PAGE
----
On July 17th, after long search for wandering horses, we packed up, wandered through the flowering meadows of Bow Pass, stopping only to admire that superb panorama of the North Saskatchewan, and drove the horses down the steep slopes of fallen logs and stone-slides to the delta of Peyto Lake. We camped near the glacier. Horses had never been there before, but in a grove of trees we found two rusted cans and a punctured coffee-pot, left on an old winter trap-line.

Next day we walked up the icy highway and made the first ascent of Peyto Peak (9,805 ft.), climbing its southern screes to reach its pent-house tower at the northwest angle, whence there is a fine steep climb of several rope-lengths to the top. We sat and watched the cloud shadows drifting across the Wapta snow- field, and at last glissaded down on the northern side to the frozen surface of Caldron Lake, and so to camp.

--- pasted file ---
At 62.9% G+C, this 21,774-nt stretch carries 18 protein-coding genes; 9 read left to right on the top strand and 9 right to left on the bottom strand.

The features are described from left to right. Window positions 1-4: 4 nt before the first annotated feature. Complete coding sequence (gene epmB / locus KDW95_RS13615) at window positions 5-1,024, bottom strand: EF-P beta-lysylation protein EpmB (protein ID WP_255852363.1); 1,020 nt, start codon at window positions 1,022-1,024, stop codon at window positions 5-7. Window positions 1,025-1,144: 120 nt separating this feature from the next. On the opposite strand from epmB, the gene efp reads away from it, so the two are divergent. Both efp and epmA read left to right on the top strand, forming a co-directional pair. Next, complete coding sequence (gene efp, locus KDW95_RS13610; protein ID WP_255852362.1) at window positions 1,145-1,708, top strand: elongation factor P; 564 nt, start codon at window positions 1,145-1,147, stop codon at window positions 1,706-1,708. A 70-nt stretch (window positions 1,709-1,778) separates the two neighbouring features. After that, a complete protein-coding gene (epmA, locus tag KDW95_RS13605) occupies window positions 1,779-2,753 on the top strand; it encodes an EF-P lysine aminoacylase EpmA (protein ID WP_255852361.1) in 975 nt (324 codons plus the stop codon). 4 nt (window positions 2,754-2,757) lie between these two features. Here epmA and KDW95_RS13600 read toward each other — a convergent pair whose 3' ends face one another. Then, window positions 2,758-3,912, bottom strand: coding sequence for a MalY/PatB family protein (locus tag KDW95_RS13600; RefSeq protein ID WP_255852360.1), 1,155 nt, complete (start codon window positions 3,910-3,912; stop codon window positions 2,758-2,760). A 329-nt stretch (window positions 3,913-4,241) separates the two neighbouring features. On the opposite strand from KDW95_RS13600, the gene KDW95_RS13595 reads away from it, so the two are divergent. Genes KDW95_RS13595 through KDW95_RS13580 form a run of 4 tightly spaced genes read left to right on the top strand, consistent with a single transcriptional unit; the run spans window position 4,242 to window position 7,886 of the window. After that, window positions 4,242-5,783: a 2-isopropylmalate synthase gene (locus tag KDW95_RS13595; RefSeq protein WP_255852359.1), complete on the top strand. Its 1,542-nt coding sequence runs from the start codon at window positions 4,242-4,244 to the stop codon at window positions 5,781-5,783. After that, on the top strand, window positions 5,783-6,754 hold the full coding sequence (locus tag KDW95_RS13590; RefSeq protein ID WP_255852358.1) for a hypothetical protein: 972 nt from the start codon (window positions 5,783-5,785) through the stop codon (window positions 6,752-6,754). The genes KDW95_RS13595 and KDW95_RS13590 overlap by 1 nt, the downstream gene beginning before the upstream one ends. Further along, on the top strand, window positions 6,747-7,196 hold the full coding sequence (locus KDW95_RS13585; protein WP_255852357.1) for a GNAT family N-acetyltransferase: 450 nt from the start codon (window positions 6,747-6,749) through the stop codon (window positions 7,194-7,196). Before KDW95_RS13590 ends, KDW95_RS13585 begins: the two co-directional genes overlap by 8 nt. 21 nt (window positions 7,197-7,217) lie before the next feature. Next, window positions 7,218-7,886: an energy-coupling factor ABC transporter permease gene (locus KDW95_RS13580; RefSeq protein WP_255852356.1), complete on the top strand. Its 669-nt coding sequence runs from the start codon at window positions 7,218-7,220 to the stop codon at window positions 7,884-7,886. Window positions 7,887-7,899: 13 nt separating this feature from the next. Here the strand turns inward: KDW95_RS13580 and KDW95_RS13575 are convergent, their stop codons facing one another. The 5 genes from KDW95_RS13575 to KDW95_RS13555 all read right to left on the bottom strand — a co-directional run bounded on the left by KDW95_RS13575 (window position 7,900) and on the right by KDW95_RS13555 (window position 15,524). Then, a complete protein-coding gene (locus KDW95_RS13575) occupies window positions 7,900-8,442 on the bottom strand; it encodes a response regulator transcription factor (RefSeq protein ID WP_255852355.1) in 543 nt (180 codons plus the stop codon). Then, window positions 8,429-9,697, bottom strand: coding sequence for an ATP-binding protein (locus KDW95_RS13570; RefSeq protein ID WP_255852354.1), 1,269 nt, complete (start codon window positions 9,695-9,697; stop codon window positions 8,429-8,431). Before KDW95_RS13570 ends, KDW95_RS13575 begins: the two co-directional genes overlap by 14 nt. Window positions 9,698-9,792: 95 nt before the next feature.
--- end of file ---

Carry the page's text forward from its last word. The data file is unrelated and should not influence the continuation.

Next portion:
Two days of foggy weather held us there. On the first of these we visited the glacier, making a photographic station and marking the ice terminus. The torrent emerges from a translucent cave, into which a team of horses could be driven if one cared for the experiment. The stream from Caldron Lake comes down in serpentine bends, through a little canyon, and joins the main stream across the ice-front.

On July 21st we went up to Caldron Lake, by a good route just north of its stream, and ascended Mt. Mistaya (10,100 ft.) by its eastern snow basin and southern ridge. This took us but five hours, and rope was not required. The peak breaks in a great northern precipice ; the day was superb, with views from the Lake Louise mountains to the Columbia icefield, while in the west the Purcells and Selkirks seemed to form a continuous wall from the dim south until they were hidden behind the Freshfield peaks.